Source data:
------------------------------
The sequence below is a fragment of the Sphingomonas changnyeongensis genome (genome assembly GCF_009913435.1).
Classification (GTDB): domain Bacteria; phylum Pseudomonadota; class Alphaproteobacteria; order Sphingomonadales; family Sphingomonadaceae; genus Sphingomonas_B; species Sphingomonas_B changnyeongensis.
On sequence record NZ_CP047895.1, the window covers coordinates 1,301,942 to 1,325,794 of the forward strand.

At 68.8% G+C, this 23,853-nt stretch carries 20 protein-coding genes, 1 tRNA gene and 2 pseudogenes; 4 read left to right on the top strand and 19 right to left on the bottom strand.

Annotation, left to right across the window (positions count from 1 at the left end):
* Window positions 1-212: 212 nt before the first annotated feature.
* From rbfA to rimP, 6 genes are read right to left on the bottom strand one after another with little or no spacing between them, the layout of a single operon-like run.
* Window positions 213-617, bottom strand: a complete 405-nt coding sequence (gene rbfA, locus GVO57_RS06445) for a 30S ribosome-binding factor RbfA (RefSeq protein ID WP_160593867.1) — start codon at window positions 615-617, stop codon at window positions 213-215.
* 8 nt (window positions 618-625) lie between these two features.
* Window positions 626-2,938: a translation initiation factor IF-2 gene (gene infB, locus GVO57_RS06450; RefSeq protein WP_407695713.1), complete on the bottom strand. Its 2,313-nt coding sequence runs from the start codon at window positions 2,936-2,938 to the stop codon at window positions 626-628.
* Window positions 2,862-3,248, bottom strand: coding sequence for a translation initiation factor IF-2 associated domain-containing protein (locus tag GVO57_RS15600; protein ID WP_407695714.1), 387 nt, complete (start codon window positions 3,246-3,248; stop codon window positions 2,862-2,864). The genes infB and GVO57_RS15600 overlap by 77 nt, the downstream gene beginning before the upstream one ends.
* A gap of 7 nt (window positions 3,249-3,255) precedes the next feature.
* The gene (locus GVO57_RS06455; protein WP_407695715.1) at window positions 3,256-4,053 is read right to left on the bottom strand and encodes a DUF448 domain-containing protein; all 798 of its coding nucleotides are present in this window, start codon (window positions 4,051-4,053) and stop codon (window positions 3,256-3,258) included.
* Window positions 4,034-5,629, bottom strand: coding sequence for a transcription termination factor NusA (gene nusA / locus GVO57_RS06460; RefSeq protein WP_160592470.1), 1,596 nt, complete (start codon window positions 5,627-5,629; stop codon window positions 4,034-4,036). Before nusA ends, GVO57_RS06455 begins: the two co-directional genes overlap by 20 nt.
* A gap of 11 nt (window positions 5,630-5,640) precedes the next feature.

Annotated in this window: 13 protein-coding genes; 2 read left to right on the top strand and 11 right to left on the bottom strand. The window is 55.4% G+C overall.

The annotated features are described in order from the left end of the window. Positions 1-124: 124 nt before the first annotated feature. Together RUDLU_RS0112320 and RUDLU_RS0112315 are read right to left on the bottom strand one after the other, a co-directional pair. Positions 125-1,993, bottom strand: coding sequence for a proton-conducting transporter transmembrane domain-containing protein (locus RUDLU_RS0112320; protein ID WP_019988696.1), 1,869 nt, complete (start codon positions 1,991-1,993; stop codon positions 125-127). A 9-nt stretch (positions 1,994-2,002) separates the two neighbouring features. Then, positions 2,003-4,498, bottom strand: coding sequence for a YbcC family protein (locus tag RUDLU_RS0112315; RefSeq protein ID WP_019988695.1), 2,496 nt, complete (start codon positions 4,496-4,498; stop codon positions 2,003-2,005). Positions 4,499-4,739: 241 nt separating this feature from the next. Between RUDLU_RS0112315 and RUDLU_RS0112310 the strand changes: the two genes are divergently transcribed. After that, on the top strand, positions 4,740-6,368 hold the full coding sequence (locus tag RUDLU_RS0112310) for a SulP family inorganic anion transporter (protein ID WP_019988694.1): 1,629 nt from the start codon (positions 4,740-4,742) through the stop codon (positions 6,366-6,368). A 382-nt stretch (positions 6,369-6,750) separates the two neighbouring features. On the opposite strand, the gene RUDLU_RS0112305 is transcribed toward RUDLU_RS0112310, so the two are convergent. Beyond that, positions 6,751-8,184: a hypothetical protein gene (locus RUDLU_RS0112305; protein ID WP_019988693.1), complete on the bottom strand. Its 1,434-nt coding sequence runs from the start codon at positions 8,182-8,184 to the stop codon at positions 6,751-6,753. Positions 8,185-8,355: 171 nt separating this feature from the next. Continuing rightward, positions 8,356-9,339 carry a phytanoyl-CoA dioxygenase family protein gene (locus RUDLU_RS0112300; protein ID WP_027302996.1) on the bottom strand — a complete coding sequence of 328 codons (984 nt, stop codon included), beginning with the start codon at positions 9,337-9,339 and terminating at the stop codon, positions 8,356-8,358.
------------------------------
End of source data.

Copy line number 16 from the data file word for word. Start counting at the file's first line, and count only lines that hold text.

Annotated in this window: 13 protein-coding genes; 2 read left to right on the top strand and 11 right to left on the bottom strand. The window is 55.4% G+C overall.